When you get here, plan on drinking tons of water. Have no caffeine at all. Be prepared to eat a lot more than you normally do. There are guidelines for adjusting to altitude Oh, and don't forget to wear sunblock and chapstick. The effects of the sun increase an order of magnitude every 1000 ft increase. You can get a severe burn out here in less than 15 minutes.

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Thanks for the info, especially the sunblock warnings. I received an email back from the race officials today assigning me Bib number 18. Fortunately I have no idea how to even put on a set of skis :umno:

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It is bad enough that your lungs hurt when you breathe, but your heart has to work overtime to create additional red blood cells.



just to nit pick, the heart does not create Red Blood Cells (RBC's) RBC's are primarliry created in the large flat bones in the bone marrow. the heart does however have to work harder because since each
RBC carries less oxygen it has to re-supply the muscles that much often, there fore an increase in pulse. just FYI

ps. also the formation of RBC is not an quick process. that is why you can only donate blood every 8 weeks. to create RBC's it takes a consistant stimulation of a need. this then causes the increase of Erythropoetin (sp) also known as EPO. an IOC banned substance and what the French accused Lance Armstrong of using for his "unfair advantage" in the TDF. EPO is a short lived glycoprotien hence the need for a consistant stress on the cardio/pulmonary system
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I was paraphrasing.

Basically, you will feel like c**p the first day in higher altitude.

Just be mentally prepared for that part.
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I have found a couple of mountains within a 2 to 2 1/2 drive from Atlanta with an elevation a litte more than 6000' on which to practice some of my long runs. I think I'm going to use Clingman's Dome in Tennessee as my training mountain once each month starting in April. My other option is Mitchell Mountain just outside of Asheville, NC but that one is a 3 to 3 1/2 hour ride from here.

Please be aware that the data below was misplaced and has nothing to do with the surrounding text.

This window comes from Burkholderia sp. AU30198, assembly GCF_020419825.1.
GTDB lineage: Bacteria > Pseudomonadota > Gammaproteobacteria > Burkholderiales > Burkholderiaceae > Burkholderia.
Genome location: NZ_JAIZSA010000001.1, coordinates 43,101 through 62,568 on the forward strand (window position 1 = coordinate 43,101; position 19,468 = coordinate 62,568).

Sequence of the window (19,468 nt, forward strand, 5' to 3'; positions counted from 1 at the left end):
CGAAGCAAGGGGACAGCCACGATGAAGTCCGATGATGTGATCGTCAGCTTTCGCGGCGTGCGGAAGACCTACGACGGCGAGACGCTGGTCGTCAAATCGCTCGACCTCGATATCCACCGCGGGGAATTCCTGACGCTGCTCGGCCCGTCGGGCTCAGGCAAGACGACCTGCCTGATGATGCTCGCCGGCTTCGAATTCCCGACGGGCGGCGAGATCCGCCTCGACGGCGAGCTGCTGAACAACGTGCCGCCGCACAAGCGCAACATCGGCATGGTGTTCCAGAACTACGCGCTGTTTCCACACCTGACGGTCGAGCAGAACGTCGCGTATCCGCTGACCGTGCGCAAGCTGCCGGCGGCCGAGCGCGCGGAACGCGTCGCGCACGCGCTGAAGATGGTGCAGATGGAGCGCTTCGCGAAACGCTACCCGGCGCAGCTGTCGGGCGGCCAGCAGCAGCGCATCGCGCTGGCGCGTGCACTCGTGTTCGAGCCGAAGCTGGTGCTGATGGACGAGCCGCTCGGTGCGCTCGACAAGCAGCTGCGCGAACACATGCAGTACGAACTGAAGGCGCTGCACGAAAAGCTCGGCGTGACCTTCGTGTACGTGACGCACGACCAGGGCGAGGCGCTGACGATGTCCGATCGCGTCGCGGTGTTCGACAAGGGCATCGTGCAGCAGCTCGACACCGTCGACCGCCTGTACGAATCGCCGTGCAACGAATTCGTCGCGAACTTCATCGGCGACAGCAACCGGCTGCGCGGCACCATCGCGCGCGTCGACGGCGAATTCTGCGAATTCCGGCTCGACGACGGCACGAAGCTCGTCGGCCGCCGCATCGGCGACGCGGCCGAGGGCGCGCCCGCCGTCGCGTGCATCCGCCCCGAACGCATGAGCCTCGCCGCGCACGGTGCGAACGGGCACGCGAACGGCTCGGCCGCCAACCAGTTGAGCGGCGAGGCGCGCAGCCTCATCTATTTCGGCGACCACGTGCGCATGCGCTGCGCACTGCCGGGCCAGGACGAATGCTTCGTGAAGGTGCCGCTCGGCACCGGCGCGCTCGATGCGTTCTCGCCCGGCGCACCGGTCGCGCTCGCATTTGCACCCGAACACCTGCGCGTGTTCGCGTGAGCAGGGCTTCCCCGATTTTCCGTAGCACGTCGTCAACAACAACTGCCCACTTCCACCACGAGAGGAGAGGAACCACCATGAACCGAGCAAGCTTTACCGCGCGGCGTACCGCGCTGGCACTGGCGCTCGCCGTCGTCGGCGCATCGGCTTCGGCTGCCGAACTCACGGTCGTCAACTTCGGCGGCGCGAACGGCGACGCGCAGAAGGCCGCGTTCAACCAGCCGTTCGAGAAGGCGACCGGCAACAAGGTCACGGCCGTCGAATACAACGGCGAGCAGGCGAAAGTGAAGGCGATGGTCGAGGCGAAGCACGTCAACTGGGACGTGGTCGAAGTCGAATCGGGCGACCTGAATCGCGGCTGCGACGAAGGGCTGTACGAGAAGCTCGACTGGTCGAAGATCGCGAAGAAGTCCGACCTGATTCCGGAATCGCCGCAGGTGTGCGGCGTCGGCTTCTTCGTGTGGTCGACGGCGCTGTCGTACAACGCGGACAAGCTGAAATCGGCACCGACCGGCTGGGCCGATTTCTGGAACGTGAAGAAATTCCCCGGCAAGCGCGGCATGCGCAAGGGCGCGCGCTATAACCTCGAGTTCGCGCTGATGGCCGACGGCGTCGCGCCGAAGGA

One of those runs will be at least 20-23 miles. I'll take a HRM along with me to make sure I don't overdo it.

Additionally there is a state park called Black Rock Mountain Park that has an elevation of 3100'. It's only a little over an hours drive from me, so I'll be using that one during my long run on weekends I'm not at Clingman's Dome or similar elevation level.
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Here in Ecuador, the mountain climber types use 'coca' tea, or what they call "mate" in Argentina, as a remedy for altitude sickness. They swear by it. I recall one summer vacation when my sister (about 15 at the time) ended up in the hospital after we arrived in Colorado from the flatlands of Iowa.

gocubbies
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She got sick to due to the altitude, if that wasn't clear.
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She got sick to due to the altitude, if that wasn't clear.
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That will be awesome. I think you'll do just fine.
Just so you know, I wasn't trying to intimidate you. If you plan for it and prepare for it - you will be OK. And your plan looks like the best one I've seen for someone down at sea level.
People fly out to Colorado all the time for various big event races. I've seen people freak out and get pretty upset prior to racing once they arrive and realize it is tough to climb a flight of steps. Those long runs at 6000 feet will be a great asset for you and give you an idea of how your breathing will differ from what you are used to. The best part about this race is that it is pretty much all downhill. And the surface is runner friendly.
I think you are going to do extremely well.
I think the race is a Boston Qualifier!